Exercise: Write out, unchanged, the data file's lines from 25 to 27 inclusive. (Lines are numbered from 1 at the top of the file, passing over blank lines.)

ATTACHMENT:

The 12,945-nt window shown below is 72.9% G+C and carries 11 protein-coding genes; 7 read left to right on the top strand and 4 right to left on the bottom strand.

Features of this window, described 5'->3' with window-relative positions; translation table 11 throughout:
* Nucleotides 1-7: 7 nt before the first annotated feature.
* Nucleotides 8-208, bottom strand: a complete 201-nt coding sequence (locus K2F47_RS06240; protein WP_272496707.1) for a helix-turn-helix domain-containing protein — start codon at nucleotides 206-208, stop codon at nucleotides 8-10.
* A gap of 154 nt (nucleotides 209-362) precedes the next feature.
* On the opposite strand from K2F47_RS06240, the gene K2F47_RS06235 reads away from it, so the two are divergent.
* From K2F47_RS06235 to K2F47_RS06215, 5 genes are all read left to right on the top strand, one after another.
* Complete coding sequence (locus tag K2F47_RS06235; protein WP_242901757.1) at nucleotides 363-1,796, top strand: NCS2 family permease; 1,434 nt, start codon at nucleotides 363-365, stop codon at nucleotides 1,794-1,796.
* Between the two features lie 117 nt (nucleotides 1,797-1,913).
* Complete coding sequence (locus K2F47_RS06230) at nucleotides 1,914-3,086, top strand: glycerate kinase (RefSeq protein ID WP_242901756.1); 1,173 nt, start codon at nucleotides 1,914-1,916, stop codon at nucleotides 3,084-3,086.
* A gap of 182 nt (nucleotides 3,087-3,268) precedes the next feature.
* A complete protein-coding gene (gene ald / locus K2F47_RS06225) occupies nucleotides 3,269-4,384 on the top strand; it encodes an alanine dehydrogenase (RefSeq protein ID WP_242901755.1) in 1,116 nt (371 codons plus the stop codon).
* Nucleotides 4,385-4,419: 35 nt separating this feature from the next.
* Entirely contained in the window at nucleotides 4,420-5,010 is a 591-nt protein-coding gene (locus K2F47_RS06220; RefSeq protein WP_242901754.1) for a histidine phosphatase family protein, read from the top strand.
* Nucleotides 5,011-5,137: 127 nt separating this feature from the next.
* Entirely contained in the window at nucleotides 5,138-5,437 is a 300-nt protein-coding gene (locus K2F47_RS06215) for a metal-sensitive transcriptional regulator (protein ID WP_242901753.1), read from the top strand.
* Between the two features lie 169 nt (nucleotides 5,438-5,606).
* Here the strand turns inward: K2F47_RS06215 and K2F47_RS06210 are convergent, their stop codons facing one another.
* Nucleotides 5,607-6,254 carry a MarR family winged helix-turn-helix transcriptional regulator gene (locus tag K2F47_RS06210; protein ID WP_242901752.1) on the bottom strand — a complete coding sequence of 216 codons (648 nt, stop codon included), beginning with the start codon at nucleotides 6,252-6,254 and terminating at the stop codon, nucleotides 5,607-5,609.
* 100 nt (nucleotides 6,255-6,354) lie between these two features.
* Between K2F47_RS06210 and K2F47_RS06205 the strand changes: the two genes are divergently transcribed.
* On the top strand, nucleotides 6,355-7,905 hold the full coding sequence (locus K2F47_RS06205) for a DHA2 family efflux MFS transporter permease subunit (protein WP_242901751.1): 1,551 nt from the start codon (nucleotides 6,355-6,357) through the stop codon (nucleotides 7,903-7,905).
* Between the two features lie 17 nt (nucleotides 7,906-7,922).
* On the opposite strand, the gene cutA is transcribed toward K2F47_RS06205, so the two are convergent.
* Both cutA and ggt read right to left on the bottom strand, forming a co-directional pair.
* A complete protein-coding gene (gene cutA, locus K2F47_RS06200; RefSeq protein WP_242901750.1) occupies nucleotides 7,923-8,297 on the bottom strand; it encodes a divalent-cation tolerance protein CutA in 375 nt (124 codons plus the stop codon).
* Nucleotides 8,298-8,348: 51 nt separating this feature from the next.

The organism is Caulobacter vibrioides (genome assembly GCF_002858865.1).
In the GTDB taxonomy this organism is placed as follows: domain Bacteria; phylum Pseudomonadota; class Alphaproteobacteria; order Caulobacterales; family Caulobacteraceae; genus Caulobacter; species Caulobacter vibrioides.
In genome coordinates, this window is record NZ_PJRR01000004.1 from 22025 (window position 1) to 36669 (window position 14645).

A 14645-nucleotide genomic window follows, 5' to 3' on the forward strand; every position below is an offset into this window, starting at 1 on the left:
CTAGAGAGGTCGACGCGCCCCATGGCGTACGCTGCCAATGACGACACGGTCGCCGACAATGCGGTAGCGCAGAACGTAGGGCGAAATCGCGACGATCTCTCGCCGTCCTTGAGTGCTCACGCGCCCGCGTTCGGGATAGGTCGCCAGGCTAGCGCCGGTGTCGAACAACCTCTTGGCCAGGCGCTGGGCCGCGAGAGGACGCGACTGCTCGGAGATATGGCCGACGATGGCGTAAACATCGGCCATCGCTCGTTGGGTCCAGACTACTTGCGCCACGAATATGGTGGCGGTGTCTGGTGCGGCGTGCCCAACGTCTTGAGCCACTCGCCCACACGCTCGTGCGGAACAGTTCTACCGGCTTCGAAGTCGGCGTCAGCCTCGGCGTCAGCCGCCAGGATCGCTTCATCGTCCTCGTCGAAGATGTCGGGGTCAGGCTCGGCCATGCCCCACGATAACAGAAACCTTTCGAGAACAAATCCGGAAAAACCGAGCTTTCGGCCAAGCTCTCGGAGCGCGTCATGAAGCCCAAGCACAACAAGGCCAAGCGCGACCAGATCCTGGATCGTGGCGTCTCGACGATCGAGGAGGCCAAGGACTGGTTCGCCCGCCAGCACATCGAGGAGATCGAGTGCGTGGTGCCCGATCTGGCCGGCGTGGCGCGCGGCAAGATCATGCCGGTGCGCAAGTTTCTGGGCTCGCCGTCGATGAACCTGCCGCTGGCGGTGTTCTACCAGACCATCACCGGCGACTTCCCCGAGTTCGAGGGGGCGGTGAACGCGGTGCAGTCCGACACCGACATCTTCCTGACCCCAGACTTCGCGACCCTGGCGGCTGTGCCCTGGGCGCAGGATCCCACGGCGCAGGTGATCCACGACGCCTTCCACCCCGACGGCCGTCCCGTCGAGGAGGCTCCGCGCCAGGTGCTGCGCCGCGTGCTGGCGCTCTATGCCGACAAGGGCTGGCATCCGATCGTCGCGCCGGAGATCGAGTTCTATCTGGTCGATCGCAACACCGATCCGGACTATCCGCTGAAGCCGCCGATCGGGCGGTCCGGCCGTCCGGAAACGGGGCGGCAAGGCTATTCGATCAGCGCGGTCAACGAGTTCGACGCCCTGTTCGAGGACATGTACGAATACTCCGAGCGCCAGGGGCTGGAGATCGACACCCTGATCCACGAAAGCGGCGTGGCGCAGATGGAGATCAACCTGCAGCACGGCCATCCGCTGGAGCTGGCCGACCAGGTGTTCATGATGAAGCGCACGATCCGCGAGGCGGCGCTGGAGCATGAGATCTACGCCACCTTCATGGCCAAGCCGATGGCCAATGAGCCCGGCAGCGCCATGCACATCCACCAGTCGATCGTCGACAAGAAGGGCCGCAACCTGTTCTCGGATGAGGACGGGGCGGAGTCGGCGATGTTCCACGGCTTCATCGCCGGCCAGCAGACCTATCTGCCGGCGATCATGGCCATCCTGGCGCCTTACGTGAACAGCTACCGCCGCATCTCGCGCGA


* Both cutA and ggt read right to left on the bottom strand, forming a co-directional pair.
* A complete protein-coding gene (gene cutA, locus K2F47_RS06200; RefSeq protein WP_242901750.1) occupies nucleotides 7,923-8,297 on the bottom strand; it encodes a divalent-cation tolerance protein CutA in 375 nt (124 codons plus the stop codon).
* Nucleotides 8,298-8,348: 51 nt separating this feature from the next.